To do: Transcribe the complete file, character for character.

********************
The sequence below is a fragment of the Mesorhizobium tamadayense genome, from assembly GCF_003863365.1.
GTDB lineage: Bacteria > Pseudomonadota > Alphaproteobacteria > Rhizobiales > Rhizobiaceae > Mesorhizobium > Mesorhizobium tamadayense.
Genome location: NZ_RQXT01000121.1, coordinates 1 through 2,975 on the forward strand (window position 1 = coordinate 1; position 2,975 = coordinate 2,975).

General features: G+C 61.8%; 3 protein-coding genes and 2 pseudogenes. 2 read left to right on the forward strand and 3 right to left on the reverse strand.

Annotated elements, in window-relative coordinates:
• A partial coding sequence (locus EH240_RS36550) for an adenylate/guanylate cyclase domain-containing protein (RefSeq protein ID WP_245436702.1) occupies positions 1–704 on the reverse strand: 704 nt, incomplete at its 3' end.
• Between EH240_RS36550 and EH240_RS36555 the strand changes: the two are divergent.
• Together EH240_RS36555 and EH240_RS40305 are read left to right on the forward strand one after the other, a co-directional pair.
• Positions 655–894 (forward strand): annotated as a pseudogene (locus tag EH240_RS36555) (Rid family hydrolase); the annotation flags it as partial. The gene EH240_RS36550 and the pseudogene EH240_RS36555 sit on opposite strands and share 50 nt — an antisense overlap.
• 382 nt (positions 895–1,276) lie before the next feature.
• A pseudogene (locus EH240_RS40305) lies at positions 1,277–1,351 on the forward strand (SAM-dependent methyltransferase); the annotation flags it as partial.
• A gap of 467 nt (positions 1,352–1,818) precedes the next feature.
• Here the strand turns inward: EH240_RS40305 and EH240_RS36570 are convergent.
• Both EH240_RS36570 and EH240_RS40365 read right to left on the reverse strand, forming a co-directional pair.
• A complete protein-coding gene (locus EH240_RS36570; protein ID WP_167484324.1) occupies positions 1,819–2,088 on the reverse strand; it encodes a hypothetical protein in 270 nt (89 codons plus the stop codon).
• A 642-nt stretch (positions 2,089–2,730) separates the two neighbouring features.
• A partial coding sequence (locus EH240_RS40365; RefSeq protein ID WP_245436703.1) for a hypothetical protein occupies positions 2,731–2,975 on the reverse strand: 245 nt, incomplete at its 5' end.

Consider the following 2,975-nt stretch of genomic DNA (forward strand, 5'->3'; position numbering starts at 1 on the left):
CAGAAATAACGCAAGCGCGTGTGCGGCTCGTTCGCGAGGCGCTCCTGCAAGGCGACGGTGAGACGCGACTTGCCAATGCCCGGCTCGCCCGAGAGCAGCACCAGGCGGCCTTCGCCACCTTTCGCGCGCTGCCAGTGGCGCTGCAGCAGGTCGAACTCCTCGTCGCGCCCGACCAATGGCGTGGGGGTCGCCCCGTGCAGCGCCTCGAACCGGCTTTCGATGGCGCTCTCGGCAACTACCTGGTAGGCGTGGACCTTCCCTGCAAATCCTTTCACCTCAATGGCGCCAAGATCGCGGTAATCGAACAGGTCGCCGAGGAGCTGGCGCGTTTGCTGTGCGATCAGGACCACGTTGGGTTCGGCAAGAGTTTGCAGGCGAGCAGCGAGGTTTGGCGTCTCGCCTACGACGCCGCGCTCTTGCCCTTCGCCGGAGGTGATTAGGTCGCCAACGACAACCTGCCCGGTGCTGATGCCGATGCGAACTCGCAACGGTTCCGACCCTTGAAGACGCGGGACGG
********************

The sequence below is a fragment of the Mesorhizobium tamadayense genome, from assembly GCF_003863365.1.
GTDB lineage: Bacteria > Pseudomonadota > Alphaproteobacteria > Rhizobiales > Rhizobiaceae > Mesorhizobium > Mesorhizobium tamadayense.
Genome location: NZ_RQXT01000121.1, coordinates 1 through 2,975 on the forward strand (window position 1 = coordinate 1; position 2,975 = coordinate 2,975).

General features: G+C 61.8%; 3 protein-coding genes and 2 pseudogenes. 2 read left to right on the forward strand and 3 right to left on the reverse strand.

Annotated elements, in window-relative coordinates:
• A partial coding sequence (locus EH240_RS36550) for an adenylate/guanylate cyclase domain-containing protein (RefSeq protein ID WP_245436702.1) occupies positions 1–704 on the reverse strand: 704 nt, incomplete at its 3' end.
• Between EH240_RS36550 and EH240_RS36555 the strand changes: the two are divergent.
• Together EH240_RS36555 and EH240_RS40305 are read left to right on the forward strand one after the other, a co-directional pair.
• Positions 655–894 (forward strand): annotated as a pseudogene (locus tag EH240_RS36555) (Rid family hydrolase); the annotation flags it as partial. The gene EH240_RS36550 and the pseudogene EH240_RS36555 sit on opposite strands and share 50 nt — an antisense overlap.
• 382 nt (positions 895–1,276) lie before the next feature.
• A pseudogene (locus EH240_RS40305) lies at positions 1,277–1,351 on the forward strand (SAM-dependent methyltransferase); the annotation flags it as partial.
• A gap of 467 nt (positions 1,352–1,818) precedes the next feature.
• Here the strand turns inward: EH240_RS40305 and EH240_RS36570 are convergent.
• Both EH240_RS36570 and EH240_RS40365 read right to left on the reverse strand, forming a co-directional pair.
• A complete protein-coding gene (locus EH240_RS36570; protein ID WP_167484324.1) occupies positions 1,819–2,088 on the reverse strand; it encodes a hypothetical protein in 270 nt (89 codons plus the stop codon).
• A 642-nt stretch (positions 2,089–2,730) separates the two neighbouring features.
• A partial coding sequence (locus EH240_RS40365; RefSeq protein ID WP_245436703.1) for a hypothetical protein occupies positions 2,731–2,975 on the reverse strand: 245 nt, incomplete at its 5' end.

Consider the following 2,975-nt stretch of genomic DNA (forward strand, 5'->3'; position numbering starts at 1 on the left):
CAGAAATAACGCAAGCGCGTGTGCGGCTCGTTCGCGAGGCGCTCCTGCAAGGCGACGGTGAGACGCGACTTGCCAATGCCCGGCTCGCCCGAGAGCAGCACCAGGCGGCCTTCGCCACCTTTCGCGCGCTGCCAGTGGCGCTGCAGCAGGTCGAACTCCTCGTCGCGCCCGACCAATGGCGTGGGGGTCGCCCCGTGCAGCGCCTCGAACCGGCTTTCGATGGCGCTCTCGGCAACTACCTGGTAGGCGTGGACCTTCCCTGCAAATCCTTTCACCTCAATGGCGCCAAGATCGCGGTAATCGAACAGGTCGCCGAGGAGCTGGCGCGTTTGCTGTGCGATCAGGACCACGTTGGGTTCGGCAAGAGTTTGCAGGCGAGCAGCGAGGTTTGGCGTCTCGCCTACGACGCCGCGCTCTTGCCCTTCGCCGGAGGTGATTAGGTCGCCAACGACAACCTGCCCGGTGCTGATGCCGATGCGAACTCGCAACGGTTCCGACCCTTGAAGACGCGGGACGG